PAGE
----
Schmuck: Machado, Harper make it clear they won't be constricted by baseball's unwritten rules

This week, it was Washington Nationals outfielder Bryce Harper who got mad as hell and decided not to take it anymore after San Francisco Giants reliever Hunter Strickland drilled him in the right hip with a blazing fastball.

Harper charged the mound, threw his helmet and tried to make like Muhammad Ali, which earned him a four-game suspension. Strickland got six.


Last month, it was Orioles third baseman Manny Machado who dodged several malicious fastballs from Red Sox pitchers, but managed to hold his temper until he got in front of the television cameras after Boston ace Chris Sale took a shot at his oft-injured knees.

It's hard to fault either player for standing up for himself in a sport where the pitcher always gets the first shot and seldom faces reciprocal risk, but there's a larger question that bears some examination in the wake of two such high-profile conflicts over such a short period.


What is it that makes the Mid-Atlantic region's two brightest young baseball stars such lightning rods?

Orioles manager Buck Showalter pondered that question during his pregame media session Tuesday and acknowledged he didn't really have an answer.

"I think that would be a better question for the people who are throwing at them," he said.

Fair enough.

Apparently, Strickland was still holding a three-year-old grudge from the 2014 playoffs, during which Harper homered off him twice and stayed at home plate a couple of seconds too long admiring his handiwork for the Strickland's sensibilities.

Machado's crime was no crime at all. He slid hard into Red Sox second baseman Dustin Pedroia and injured him, but there was widespread agreement that the hard slide was not malicious and even Pedroia made it crystal clear afterward that Machado had done nothing intentional to hurt him.

Machado-Pedroia 'controversy' not worthy of the attention it's getting

Nevertheless, reliever Matt Barnes buzzed Machado's head late in a game at Camden Yards and Sale threw behind his knees eight days later in Boston. Barnes got suspended for four games. Sale, surprisingly, did not even get ejected from the game.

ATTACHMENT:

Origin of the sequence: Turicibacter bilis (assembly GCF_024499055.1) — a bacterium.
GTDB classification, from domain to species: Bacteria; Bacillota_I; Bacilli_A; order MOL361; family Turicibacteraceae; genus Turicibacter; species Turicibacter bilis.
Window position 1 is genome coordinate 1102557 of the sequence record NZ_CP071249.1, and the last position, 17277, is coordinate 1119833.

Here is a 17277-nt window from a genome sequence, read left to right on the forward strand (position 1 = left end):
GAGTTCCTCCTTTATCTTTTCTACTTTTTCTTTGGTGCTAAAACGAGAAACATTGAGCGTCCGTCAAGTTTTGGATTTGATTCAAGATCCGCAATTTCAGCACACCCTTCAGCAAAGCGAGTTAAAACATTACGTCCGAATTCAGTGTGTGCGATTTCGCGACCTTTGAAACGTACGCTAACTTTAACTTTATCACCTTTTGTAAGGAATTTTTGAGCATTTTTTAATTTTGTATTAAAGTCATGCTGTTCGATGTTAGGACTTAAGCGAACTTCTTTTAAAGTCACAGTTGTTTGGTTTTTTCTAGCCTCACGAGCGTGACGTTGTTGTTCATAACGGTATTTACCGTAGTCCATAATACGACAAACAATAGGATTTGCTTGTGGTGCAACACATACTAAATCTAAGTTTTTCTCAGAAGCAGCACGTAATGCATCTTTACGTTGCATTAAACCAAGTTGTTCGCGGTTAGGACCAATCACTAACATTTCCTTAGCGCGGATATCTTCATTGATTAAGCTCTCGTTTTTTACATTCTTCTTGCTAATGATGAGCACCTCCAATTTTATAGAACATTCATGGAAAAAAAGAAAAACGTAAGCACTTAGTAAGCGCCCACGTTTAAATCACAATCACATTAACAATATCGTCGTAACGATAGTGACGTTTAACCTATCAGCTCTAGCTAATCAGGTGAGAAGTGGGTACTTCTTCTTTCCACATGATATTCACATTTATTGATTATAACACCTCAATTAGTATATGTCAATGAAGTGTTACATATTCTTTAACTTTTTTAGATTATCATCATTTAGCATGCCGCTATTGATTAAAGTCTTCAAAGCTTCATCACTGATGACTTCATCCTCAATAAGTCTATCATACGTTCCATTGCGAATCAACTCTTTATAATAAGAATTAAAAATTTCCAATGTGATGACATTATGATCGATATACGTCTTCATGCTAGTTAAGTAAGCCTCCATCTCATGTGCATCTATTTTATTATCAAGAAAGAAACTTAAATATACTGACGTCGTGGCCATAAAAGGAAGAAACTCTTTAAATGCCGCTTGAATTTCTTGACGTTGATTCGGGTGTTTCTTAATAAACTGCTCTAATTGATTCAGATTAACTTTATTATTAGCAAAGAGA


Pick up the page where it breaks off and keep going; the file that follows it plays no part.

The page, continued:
For Machado and Harper, the spotlight shined brighter on them than on the guys trying to carve a baseball-shaped tattoo into their skin, which probably shouldn't be all that surprising considering their stature in the game.

They are two of baseball's most exciting players and dynamic personalities, and — fair or not — they each have a history of volatile behavior that allows fans and opponents to form negative opinions of them.

Inside the white lines, they play with a certain flair, which offends some old-school types and is particularly irritating to anyone on the wrong end of their heroics.

The only thing Machado did to aggravate the situation in Boston was to hit a couple of big home runs and then take his sweet time circling the bases, which is essentially what Harper did during the playoffs three years ago.

Does that justify an attempt to injure them? Did Strickland really hold a grudge for three years after giving up two homers in a playoff series the Giants won during a postseason that ended with them holding the big trophy?

Schmuck: Orioles' Manny Machado the only winner to emerge from past week's shenanigans

The debate over on-field histrionics isn't a new one. Hitters legitimately wonder why it's considered bad form to admire big home runs by pitchers who think it's just fine to pump their fists after big strikeouts.

The only difference is that players such as Machado and Harper have made it clear that they aren't going to be constricted by a set of archaic unwritten rules at a time when baseball needs to be celebrating its terrific young stars instead of muzzling them.

Major League Baseball is caught in the middle of this debate, which may explain why Barnes was suspended and Sale wasn't after both threw at Machado. Joe Torre, the game's lord of discipline, played during a much more rough-and-tumble era and obviously doesn't want to completely stifle the emotion on the field, but even the sport's old-school managers — and many current players — don't want their chance to reach the postseason damaged by a foolish injury or suspension.

Harper understands that, but he did not apologize for the action that will deprive his team of his services for four games, barring the minute possibility of a successful appeal.

"You never want to get suspended or anything like that, but sometimes you just have to go and get him," Harper told reporters Monday. "You can't hesitate. You either go to first base or go after him. I decided to go after him."

Read more from columnist Peter Schmuck on his blog, "The Schmuck Stops Here," at baltimoresun.com/schmuckblog.

Recommended on Baltimore Sun